Fast-bowling all-rounder Kim Garth was always destined to play international cricket – both her mother (Anne-Marie) and her father (Jonathan) represented Ireland in their time, and Kim made her debut in 2010, aged just 14. Now 20 years old, she has played 53 internationals. Having scored 761 runs with the bat, at an average of 22, and taken 48 wickets with the ball, at an average of 24, she is an increasingly important cog in the Irish machine.
Following the World T20 qualifiers at the tail-end of last year, she was selected for the WBBL’s Associate Rookie program, where she spent six weeks in Hobart with the Hurricanes and their legendary coach Julia Price, who she credits with recent improvements in her batting:
“[Hobart] was pretty intense – it was training four or five times a week plus gym work [and] I got a good opportunity to work quite closely with Julia Price, who is a brilliant coach, so I did a lot of one-on-one with her on my [batting] technique.”
Garth admits that things “didn’t go so well” at the World T20 in India which followed – Ireland disappointed, failing to win a game, and only coming remotely close against Sri Lanka, where they fell 14 short chasing 129.
But this season has seen a change of tack for Ireland – they pulled out of the English Women’s County Championship and opted instead to focus their budget on two full international series, against South Africa, which finished last week, and Bangladesh later in the summer.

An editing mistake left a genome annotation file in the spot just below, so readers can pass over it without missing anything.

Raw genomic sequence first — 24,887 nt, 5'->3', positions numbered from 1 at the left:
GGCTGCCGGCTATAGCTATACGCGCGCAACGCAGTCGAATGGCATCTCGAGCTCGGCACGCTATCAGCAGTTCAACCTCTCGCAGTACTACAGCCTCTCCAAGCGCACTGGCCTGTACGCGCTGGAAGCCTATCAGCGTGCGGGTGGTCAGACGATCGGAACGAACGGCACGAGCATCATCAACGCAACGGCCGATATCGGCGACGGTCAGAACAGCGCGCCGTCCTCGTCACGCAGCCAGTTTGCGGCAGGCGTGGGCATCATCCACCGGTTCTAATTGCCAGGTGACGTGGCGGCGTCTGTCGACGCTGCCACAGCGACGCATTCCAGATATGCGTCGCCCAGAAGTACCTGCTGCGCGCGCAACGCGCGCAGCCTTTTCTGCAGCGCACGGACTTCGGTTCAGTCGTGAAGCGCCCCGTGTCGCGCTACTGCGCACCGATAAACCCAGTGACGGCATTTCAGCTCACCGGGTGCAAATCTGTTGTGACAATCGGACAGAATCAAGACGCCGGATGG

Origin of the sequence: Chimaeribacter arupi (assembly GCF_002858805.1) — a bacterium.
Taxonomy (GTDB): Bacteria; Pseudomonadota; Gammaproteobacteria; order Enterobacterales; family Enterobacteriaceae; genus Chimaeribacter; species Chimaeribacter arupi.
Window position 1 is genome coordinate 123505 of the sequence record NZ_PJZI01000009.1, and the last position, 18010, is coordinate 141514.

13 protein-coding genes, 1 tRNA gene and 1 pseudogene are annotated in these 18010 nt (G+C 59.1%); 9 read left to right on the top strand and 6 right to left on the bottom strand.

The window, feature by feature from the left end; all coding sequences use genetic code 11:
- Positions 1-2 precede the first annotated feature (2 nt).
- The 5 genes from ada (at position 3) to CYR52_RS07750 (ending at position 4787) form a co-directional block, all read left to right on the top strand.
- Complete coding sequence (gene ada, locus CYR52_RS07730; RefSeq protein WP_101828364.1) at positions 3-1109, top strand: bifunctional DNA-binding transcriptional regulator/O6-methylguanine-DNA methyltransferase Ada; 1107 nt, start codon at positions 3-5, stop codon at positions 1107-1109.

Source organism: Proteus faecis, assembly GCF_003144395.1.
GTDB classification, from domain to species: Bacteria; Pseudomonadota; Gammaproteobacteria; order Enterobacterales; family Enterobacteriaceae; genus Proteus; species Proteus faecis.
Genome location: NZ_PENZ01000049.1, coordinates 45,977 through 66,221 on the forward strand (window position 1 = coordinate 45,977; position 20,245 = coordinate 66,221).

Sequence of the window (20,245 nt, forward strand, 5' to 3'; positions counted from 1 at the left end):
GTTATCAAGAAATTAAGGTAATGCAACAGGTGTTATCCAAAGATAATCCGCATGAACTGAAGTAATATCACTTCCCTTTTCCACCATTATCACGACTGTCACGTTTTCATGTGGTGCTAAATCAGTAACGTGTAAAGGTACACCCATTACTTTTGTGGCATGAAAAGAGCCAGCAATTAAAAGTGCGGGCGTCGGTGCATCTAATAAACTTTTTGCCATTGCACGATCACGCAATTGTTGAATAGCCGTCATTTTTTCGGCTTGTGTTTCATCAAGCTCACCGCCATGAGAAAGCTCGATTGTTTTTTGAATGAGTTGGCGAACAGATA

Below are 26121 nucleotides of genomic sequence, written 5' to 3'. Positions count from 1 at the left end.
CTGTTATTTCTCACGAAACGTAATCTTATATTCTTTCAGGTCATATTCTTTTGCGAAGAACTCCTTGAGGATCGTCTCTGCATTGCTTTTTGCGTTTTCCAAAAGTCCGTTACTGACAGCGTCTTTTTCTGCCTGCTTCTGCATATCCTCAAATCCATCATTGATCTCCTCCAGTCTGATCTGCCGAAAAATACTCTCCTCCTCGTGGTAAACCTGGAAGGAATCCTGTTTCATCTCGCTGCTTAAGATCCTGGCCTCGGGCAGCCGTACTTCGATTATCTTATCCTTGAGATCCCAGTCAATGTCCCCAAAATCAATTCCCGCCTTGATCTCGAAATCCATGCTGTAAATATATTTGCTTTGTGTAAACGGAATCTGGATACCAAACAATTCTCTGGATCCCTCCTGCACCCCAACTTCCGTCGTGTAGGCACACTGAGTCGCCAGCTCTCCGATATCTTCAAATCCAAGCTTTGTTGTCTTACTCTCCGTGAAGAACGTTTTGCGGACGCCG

It is an opportunity Garth has seized – despite suffering from a side-strain which inhibited her bowling, she has been Ireland’s leading wicket-taker against South Africa, with 11 wickets; and their second-highest run-scorer, with 181 runs, including her highest international score – 72* in the 1st ODI. And Ireland impressed as a team against much higher-ranked opposition sharing the T20 series 1-1 and winning the final match of 4 in the ODI series.
(Yes, South Africa were weakened by the absence of leading players at KSL; but they still had Mignon du Preez, Trisha Chetty, Sune Luus, and Chloe Tryon… not to mention their new teenage batting sensation, Laura Wolvaardt, who made her first international hundred at Malahide.)
“Having the opportunity to play these ‘top nation’ teams in 6 games is absolutely fantastic,” says Garth. “You can see each game that we are improving and it does a huge amount for our cricket – we are definitely on the step forward.”
Having played almost exclusively Twenty20 cricket for the past couple of years, leading up to the World T20, coach Aaron Hamilton is now redirecting Ireland’s focus towards the 50-over game, looking to qualify for the World Cup in England next year.
“It is tough going from the Twenty20 mindset to 50-over, but we are making good progress,” says Garth.
Just 4 teams from February’s qualifiers will head to England next summer, so it won’t be easy; but can they do it?
“Absolutely!” replies Garth with confidence. “We will have to beat teams like Pakistan and Sri Lanka which I think we are 100% capable of doing. We’ve got a very young team but we are a hard working team and we are progressing, so hopefully we’ll get it right by the time February comes around.”